But being asked to chase 520 was for Buttler and Stokes, akin to being challenged to capture a great Blue Whale with bare hands. It wasn’t in the offing.
It wasn’t going to happen
But even in the face of a vitriol launched by India, having had their back up against the wall, Ben Stokes and Jos Buttler should be lauded for carrying on the fight.
At this point in time, even if Joe Root- 16 and 13 from Trent Bridge- hired the Scotland Yard to identify areas for improvement in Stokes, he’d fail comprehensively.
This was, should it be forgotten, never going to be easy for Ben Stokes, returning for the Third Test. His predicament was perhaps as severe and cataclysmic as the team against whom he played.
While India’s sorry state of affairs was indicative of the team’s failure, Stokes being involved in a brawl wasn’t hundred percent good news for his own career.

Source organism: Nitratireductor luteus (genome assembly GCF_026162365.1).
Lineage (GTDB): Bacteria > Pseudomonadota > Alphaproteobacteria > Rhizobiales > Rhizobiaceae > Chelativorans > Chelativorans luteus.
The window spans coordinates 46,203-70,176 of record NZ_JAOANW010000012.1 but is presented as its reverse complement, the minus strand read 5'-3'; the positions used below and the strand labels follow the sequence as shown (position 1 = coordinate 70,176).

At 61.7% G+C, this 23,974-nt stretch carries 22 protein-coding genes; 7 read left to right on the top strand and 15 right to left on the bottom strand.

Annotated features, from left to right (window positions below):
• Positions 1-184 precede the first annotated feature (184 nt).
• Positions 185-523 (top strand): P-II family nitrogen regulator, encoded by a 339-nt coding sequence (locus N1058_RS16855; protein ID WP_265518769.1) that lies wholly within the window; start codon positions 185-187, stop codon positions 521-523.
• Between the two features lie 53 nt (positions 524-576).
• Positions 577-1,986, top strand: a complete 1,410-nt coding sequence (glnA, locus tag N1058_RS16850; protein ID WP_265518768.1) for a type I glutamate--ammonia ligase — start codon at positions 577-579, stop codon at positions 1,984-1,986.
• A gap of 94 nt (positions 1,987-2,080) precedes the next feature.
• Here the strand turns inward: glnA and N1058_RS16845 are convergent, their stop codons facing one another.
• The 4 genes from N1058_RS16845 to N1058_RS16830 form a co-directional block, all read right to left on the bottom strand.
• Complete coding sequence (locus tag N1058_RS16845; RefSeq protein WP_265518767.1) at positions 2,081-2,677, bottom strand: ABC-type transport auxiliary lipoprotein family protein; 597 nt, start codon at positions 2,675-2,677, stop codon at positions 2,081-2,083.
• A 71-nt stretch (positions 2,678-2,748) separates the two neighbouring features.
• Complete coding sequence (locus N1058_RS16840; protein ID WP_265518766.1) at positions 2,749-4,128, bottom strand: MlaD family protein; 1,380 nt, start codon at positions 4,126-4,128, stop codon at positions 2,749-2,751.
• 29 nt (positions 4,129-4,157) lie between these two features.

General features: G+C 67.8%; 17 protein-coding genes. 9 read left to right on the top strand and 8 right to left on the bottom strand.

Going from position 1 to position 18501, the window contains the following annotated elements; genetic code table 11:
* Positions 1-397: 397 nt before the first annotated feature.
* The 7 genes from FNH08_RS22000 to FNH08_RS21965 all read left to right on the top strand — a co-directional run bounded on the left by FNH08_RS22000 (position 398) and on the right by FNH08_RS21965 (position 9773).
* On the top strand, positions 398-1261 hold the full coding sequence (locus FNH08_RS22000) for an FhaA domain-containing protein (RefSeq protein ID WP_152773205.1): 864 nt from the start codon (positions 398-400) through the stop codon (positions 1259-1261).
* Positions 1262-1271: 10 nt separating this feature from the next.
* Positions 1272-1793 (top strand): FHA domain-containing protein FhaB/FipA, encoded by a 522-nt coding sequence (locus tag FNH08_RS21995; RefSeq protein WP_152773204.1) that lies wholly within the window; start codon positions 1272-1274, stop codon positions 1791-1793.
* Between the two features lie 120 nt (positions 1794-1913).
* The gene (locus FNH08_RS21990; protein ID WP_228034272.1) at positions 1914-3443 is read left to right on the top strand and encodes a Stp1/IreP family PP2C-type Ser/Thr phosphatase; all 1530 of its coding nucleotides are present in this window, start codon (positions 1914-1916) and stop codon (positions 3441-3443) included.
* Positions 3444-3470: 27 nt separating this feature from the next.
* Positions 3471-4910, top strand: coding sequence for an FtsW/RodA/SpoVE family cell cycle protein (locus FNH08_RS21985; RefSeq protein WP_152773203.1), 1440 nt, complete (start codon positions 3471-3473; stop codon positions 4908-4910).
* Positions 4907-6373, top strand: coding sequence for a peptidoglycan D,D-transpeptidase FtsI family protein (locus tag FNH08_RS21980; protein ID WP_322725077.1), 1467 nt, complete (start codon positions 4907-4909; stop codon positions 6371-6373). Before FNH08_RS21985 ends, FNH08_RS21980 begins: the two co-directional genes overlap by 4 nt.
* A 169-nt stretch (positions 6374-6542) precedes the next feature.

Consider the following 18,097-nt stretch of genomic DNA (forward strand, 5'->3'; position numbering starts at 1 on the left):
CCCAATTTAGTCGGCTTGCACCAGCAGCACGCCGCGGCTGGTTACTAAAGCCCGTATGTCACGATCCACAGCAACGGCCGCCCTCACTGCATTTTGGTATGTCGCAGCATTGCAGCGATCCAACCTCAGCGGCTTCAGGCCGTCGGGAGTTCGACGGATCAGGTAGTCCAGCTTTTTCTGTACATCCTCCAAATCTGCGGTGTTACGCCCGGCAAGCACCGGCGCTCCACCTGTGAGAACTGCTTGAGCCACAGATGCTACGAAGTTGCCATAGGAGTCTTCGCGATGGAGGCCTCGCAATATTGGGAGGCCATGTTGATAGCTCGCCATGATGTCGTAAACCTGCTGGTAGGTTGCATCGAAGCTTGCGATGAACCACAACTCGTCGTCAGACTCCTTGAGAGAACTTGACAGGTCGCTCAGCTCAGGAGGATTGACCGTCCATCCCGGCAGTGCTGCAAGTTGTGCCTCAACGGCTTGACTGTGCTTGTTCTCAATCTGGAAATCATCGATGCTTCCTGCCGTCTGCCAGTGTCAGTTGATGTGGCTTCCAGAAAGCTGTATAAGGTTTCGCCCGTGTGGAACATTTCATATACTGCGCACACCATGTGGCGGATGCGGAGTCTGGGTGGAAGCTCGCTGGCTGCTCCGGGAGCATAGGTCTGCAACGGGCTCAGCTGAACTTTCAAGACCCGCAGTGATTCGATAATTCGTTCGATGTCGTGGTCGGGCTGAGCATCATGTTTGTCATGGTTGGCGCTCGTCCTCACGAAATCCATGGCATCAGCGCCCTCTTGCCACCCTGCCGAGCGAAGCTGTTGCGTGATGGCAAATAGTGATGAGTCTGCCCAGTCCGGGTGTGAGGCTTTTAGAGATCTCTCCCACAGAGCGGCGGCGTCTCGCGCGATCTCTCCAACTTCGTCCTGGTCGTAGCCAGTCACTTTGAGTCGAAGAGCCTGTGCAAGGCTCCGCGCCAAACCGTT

A failure with the bat, a couple of indifferent spells with the ball would’ve handed arsenal to his critics to describe the earnest contributor as a product of frazzled thinking.
Instead, Stokes focused on contributing
And it won’t be wrong to suggest, he ended up doing just that.
Purely from the perspective of a batting improvement, disappointed English fans would take 317, as scored in the fourth inning, any day over England’s first attempt; a soul-crushing 161.
In an age where captains, mental coaches and selectors emphasize on collecting every tiny spec of positive from a defeat, Ben Stokes’ dogged 62 would, in no way, cut a tiny figure when compared to Buttler’s hundred.
While there’s nothing non-entertaining about Buttler’s domineering 106, typical of his flamboyant and unrelenting battering of bowlers- a Test saving knock stroked at a strike rate of 61- Ben Stokes’ attempt was more indicative of restraint.
One of the most beautiful shots that he played was when Ben Stokes applied footwork, accompanied by nimble hand-eye coordination to push Ashwin down the legs for a couple.
A knock of restraint